Perhaps this is a mere contingency of scheduling, but there’s an interesting pairing of exhibitions at SFMOMA right now. “Joseph Cornell: Navigating the Imagination” is a vast collection of Cornell’s collages and boxes. I’d heard of Cornell but knew little about his work. I still know little about him, but now at least I know how much I don’t know, as not only was the exhibition vast, but each of Cornell’s pieces seems completely saturated with meaning. I was reminded, and I don’t suppose this is a terribly original thought, of Benjamin, both by Cornell’s method of collage (or montage, we could say) and by the sense of nostalgia that pervades many of his works. What’s interesting is that this nostalgia is not merely a sense of loss, but also of possibility, a sense that the past exists in the present as little scraps of utopia. For Benjamin, this appears in the mythological reading of the arcades as portals to the underworld; for Cornell (and here he’s an heir to Grandville, or Grandville as Benjamin reads him), the grand hotels of the past are projected into the heavens.
Benjamin himself describes this as the construction of “an alarm clock that rouses the kitsch of the previous century to ‘assembly,'” the activity of the collector. Benjamin writes:
What is decisive in collecting is that the object is detached from all its original functions in order to enter into the closest conceivable relation to things of the same kind. This relation is the diametric opposite of any utility, and falls into the peculiar category of completeness. What is this “completeness”? It is a grand attempt to overcome the wholly irrational character of the object’s mere presence at hand through its integration into a new, expressly devised historical system: the collection. (Arcades, H1a, 2)
How new is this system of collection, however? Is it not, in fact, the strange unmooring of a rather older system? In his chapter on “Classifying” in The Order of Things, Foucault describes “a grid of knowledge constituted by natural history“:
The documents of this new history are not other words, texts, or records, but unencumbered spaces in which things are juxtaposed: herbariums, collections, gardens; the locus of this history is a non-temporal rectangle in which, stripped of all commentary, of all enveloping language, creatures present themselves one beside another, their surfaces visible, grouped according to their common features, and thus already virtually analysed, and bearers of nothing except their own individual names…. The natural history room and the garden, as created in the Classical preiod, replace the circular procession of the “show” with the arrangement of things in a “table.” (131)
Cornell presents a kind of parodic fulfillment on this sort of natural history, producing “tables” displaying, not natural objects, but the ephemera of history itself. The collector is a parody of the scientist because, by the late 19th century, this method no longer makes sense to us; and Cornell is a parody of the collector because his assemblages of objects no longer have any purpose except to display what he knows is “a surprising and, for the profane understanding, incomprehensible connection” (Arcades, H2,7).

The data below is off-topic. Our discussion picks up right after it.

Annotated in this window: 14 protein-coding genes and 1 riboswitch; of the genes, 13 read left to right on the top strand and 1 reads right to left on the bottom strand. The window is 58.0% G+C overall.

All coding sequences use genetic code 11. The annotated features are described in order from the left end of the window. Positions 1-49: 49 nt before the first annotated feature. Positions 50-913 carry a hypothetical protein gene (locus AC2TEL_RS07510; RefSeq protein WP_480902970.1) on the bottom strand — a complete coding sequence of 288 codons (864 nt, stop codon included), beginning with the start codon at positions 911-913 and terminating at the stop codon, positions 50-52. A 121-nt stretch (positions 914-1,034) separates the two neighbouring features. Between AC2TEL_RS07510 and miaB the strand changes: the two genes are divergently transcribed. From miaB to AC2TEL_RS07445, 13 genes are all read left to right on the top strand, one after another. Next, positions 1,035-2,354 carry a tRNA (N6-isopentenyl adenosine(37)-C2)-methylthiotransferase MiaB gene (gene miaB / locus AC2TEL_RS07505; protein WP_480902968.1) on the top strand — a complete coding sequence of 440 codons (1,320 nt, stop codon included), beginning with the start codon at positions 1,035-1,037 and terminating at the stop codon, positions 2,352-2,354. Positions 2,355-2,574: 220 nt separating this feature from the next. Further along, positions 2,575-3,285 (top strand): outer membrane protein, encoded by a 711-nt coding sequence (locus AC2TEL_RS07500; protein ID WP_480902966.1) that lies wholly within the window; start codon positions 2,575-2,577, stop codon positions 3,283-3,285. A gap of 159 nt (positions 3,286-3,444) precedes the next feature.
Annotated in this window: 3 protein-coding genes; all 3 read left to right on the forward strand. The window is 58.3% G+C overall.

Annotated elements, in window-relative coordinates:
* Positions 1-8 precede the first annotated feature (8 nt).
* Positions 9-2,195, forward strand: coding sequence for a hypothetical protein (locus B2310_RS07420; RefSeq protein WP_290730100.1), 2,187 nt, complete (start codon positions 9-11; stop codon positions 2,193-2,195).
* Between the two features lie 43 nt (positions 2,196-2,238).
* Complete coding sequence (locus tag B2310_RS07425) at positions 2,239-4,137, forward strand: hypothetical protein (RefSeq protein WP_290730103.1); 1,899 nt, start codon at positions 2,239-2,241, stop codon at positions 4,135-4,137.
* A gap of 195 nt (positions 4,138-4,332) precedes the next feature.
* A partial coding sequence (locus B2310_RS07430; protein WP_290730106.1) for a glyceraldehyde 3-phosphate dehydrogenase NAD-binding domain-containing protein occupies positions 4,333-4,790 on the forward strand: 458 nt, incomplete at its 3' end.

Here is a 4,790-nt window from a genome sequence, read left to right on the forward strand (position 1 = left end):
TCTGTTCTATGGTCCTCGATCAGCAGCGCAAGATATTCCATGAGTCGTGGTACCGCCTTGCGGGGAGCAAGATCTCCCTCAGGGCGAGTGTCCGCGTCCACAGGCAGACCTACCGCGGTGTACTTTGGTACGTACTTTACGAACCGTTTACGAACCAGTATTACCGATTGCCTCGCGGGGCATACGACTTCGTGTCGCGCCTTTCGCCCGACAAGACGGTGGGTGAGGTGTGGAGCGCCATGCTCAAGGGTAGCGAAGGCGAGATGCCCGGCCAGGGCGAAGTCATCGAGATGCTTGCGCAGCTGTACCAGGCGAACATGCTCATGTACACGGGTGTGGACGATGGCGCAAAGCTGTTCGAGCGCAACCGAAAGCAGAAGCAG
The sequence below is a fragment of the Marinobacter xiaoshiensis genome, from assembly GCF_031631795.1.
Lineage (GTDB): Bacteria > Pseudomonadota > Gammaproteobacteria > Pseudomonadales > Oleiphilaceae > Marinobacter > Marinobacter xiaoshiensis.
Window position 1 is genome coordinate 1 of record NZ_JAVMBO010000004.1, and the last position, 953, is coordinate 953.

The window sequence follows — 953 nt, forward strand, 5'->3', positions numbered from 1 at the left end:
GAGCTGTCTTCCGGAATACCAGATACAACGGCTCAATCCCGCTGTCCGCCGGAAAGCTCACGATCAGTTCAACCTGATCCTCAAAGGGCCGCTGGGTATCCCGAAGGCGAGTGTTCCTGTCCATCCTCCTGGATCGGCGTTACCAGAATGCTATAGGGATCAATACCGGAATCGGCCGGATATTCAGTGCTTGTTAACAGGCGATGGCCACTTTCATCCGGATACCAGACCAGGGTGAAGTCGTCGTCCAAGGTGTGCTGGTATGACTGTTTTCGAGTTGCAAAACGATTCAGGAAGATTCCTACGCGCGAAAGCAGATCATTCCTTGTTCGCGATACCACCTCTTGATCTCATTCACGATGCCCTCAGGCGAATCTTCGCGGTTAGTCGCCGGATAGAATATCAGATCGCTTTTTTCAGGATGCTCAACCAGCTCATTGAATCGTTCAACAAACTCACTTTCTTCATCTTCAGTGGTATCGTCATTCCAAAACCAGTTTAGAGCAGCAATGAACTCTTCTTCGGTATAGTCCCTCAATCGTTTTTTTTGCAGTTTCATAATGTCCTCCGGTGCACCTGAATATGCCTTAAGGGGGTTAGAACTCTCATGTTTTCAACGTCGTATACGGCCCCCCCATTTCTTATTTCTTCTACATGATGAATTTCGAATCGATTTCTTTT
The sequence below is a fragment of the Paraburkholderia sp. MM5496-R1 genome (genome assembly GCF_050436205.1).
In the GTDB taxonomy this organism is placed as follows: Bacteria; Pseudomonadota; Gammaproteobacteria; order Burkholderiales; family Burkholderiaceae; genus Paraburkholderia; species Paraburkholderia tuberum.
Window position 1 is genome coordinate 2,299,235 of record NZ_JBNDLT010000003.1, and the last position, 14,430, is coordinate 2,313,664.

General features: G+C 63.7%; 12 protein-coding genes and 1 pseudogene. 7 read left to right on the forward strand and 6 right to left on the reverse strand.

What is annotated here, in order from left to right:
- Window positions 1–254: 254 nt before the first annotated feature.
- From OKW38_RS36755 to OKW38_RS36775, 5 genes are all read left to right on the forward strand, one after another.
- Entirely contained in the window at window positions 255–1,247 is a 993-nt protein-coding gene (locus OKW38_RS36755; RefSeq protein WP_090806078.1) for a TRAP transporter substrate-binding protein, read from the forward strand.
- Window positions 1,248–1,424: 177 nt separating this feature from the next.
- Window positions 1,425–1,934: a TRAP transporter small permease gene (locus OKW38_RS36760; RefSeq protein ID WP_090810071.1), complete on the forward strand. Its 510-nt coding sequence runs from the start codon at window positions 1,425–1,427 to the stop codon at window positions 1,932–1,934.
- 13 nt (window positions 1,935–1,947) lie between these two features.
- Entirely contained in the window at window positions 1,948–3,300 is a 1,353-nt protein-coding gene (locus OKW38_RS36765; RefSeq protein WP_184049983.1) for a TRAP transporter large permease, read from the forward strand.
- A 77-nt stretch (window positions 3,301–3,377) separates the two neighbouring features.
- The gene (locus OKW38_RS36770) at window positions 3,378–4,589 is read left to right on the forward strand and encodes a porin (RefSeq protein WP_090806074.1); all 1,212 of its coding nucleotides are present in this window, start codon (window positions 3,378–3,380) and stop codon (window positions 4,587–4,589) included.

Something similarly incomprehensible greets the visitor to SFMOMA’s Olafur Eliasson exhibition. His piece “Model Room” is like a department store run by a mad scientist. Shelves overflow with imaginative pieces of solid geometry, stellated dodecahedrons, strange wire toroi, a kaleidoscope with the mirrors angled just so, reflecting the couple of pieces of wire at the end into a copper sphere. But Eliasson’s madness is, I think, different from Cornell’s; a collection not based on obsession, but on exuberance.
If Cornell’s work appears so fantastical because of its relation to a now impossible science, Eliasson’s is almost spookily up to date. Perhaps the clearest example of this is “Remagine,” a painting that isn’t there, as it were, formed by the overlapping light cast by a series of lamps. As with many of the works on display here, the art is intangible, immaterial, rarefied like information theory, particle physics, or cosmology. Other of Eliasson’s works emphasize nature, as with the both beautiful and rather eery “Moss Wall” (a wall of the gallery covered in still-living moss) and his photographs of stark Icelandic landscapes. Perhaps the most charming installations combine both these qualities. The rainbow-in-a-room of “Beauty” is a painstaking re-building of nature as artifice. I find myself standing in the middle of an art gallery suddenly thinking of Heston Blumenthal’s molecular gastronomy.
(The title of this post comes from a very different, but equally entertaining, idea of science, Jonathon Coulton’s song, “Still Alive”)